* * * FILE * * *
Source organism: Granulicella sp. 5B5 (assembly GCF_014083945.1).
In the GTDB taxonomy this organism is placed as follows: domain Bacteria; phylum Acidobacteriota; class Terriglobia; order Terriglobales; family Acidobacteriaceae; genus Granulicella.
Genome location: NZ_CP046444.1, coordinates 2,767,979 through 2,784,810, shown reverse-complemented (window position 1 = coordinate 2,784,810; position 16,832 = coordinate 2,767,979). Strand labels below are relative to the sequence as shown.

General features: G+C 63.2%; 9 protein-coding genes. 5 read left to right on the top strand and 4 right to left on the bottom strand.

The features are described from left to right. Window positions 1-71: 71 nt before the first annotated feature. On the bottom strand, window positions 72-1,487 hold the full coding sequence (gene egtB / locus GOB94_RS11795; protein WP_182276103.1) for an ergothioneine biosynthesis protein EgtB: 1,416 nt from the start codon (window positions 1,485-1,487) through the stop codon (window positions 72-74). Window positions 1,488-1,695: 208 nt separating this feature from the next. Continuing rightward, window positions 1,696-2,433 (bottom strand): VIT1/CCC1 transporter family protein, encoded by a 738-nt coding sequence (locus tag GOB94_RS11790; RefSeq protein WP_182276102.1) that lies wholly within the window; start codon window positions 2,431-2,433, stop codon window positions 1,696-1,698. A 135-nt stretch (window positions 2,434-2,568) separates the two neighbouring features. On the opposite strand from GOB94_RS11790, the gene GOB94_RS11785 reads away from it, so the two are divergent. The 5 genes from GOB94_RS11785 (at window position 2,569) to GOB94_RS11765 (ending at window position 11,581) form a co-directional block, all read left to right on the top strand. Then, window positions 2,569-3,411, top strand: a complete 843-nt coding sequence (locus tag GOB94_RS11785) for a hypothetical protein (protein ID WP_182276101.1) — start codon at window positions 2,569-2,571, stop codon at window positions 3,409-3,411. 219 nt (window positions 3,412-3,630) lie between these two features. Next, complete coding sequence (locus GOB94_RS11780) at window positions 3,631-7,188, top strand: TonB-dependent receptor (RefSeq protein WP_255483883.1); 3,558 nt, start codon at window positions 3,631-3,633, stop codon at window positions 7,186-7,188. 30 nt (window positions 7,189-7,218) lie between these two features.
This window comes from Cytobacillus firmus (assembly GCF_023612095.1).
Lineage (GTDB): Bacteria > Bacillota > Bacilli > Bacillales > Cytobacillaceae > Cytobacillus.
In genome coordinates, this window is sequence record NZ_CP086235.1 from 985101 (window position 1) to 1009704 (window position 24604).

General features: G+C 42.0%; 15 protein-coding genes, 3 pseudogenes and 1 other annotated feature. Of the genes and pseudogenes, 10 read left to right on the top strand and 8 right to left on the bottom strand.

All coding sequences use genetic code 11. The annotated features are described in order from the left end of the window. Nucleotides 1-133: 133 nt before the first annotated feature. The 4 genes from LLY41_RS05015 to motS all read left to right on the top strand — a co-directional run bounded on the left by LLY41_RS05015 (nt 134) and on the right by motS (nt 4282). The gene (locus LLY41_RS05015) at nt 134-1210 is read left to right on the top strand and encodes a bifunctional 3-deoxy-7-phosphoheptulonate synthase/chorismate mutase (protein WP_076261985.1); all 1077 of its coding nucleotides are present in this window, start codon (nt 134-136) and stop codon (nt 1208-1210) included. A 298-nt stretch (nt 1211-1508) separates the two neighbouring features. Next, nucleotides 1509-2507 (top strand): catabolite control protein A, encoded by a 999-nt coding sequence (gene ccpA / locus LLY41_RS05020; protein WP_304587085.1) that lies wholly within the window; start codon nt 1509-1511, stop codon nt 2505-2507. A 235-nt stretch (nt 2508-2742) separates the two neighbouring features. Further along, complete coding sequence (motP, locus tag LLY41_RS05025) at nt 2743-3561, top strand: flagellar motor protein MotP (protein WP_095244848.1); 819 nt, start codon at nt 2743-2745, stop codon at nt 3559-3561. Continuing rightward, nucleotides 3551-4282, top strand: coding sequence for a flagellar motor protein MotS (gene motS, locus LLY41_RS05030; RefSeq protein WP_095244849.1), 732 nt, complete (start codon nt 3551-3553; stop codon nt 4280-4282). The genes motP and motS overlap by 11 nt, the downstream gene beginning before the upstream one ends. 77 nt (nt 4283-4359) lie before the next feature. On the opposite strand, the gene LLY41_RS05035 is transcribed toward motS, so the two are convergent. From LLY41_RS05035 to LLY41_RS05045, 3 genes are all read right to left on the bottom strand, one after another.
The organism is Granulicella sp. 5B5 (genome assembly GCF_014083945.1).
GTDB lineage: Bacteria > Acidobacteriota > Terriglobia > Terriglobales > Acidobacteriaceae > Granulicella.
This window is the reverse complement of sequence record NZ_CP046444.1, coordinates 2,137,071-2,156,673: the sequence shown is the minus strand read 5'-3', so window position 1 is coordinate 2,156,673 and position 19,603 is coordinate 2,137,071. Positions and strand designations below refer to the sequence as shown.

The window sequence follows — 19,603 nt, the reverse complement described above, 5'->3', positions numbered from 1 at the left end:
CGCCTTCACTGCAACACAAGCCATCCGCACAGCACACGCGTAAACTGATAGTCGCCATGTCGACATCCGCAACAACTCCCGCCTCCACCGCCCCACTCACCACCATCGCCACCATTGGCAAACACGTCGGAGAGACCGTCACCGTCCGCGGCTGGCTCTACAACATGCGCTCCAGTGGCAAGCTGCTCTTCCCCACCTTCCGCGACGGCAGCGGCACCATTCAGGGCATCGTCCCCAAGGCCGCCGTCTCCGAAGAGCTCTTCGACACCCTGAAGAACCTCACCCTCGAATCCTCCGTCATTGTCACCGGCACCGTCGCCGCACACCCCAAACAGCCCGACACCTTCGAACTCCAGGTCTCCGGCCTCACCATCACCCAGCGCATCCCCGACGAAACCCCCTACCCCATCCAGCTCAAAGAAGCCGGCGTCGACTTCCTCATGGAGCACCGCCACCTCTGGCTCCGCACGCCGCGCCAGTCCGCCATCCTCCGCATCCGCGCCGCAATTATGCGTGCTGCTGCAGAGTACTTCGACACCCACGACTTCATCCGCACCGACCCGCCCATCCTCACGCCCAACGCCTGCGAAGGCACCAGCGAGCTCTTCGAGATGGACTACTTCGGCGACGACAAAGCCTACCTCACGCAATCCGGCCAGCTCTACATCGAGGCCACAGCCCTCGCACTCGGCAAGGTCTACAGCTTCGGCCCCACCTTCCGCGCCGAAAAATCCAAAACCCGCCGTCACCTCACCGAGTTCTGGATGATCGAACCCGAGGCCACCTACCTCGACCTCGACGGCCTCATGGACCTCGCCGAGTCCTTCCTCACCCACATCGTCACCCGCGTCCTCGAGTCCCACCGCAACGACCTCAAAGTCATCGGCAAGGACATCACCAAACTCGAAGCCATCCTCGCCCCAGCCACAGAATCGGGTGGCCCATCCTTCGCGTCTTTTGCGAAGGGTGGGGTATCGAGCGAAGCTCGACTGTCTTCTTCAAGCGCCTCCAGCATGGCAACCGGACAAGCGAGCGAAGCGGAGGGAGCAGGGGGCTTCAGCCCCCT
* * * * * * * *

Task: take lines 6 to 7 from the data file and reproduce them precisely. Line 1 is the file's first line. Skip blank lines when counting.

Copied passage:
This window comes from Cytobacillus firmus (assembly GCF_023612095.1).
Lineage (GTDB): Bacteria > Bacillota > Bacilli > Bacillales > Cytobacillaceae > Cytobacillus.